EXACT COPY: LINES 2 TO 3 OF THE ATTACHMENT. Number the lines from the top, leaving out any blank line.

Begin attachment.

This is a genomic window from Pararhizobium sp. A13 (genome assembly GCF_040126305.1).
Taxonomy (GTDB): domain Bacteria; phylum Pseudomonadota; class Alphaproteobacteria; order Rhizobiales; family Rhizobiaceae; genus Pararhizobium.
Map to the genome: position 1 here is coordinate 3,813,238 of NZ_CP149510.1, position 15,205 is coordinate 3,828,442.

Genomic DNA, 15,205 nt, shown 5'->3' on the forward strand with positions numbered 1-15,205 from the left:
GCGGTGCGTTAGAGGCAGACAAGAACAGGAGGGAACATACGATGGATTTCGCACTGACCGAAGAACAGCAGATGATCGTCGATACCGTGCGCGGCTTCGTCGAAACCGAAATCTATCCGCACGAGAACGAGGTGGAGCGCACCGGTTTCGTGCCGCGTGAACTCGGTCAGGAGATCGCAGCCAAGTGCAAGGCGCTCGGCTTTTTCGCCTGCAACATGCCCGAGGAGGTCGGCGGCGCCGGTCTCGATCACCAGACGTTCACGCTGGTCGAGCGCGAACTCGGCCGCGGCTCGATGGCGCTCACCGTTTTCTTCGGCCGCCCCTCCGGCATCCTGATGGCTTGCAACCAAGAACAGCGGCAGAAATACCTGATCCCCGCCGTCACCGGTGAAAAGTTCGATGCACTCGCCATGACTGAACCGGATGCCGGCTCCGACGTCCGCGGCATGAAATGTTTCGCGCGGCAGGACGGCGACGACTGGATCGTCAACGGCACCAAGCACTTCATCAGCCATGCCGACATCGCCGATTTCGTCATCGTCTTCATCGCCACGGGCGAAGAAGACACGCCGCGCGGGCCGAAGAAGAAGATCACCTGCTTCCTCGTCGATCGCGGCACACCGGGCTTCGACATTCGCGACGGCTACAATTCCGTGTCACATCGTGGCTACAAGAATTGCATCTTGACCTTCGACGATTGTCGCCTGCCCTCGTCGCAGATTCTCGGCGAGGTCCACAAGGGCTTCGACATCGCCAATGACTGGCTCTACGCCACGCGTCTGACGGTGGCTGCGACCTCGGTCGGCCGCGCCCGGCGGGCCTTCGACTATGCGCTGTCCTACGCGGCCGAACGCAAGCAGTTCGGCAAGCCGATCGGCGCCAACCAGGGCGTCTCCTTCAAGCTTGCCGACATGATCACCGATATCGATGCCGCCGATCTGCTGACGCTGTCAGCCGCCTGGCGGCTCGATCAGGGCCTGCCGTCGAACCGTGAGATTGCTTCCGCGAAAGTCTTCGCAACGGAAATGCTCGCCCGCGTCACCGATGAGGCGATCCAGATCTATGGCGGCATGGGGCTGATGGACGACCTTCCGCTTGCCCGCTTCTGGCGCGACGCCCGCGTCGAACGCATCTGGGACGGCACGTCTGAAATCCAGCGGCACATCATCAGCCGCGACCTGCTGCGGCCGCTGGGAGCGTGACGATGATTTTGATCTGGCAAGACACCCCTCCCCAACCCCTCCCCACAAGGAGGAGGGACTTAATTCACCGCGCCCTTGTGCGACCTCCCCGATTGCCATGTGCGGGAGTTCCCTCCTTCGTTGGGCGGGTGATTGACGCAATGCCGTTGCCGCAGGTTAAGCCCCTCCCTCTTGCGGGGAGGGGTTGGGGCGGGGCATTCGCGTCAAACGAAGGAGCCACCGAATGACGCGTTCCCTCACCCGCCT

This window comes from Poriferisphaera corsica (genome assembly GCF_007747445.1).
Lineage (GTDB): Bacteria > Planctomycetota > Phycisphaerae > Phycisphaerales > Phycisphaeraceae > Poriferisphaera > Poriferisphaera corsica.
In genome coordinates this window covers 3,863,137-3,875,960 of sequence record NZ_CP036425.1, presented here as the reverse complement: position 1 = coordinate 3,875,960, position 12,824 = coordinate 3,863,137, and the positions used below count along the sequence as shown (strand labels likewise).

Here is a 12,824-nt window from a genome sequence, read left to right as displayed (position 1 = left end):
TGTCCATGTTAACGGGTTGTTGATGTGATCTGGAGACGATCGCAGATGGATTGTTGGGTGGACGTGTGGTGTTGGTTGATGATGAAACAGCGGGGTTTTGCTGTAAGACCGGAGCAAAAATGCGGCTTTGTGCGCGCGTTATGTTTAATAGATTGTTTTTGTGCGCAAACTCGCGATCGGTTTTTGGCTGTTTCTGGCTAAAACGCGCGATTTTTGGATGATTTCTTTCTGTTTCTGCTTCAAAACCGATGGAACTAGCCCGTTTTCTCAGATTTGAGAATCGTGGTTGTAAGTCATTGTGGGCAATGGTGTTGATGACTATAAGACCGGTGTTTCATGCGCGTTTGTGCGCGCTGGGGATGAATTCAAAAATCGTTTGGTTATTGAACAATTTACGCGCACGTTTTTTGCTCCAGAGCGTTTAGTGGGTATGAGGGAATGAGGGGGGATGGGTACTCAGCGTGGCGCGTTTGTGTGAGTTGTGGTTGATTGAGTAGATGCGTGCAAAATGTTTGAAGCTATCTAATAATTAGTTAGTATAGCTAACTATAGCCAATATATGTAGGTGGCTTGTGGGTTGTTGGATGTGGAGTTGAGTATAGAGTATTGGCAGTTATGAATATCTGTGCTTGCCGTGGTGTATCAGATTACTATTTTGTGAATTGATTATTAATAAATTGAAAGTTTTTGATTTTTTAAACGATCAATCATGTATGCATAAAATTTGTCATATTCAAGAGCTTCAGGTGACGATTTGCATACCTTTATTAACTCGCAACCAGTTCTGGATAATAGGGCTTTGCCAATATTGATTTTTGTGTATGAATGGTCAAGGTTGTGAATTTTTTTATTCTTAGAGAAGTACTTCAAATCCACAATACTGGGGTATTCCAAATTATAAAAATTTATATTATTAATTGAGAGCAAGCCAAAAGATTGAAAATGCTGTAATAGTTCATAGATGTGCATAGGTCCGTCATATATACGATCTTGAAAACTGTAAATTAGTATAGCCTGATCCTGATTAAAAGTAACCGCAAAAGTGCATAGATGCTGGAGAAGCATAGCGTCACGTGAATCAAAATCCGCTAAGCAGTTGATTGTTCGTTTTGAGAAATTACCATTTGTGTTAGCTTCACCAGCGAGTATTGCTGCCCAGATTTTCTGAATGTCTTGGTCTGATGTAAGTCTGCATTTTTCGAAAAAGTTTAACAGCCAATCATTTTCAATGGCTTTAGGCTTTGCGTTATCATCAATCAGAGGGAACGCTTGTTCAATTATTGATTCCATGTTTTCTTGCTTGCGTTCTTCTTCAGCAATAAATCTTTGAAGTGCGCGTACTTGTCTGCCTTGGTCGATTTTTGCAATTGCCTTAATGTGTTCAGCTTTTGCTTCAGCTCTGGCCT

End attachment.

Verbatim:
Taxonomy (GTDB): domain Bacteria; phylum Pseudomonadota; class Alphaproteobacteria; order Rhizobiales; family Rhizobiaceae; genus Pararhizobium.
Map to the genome: position 1 here is coordinate 3,813,238 of NZ_CP149510.1, position 15,205 is coordinate 3,828,442.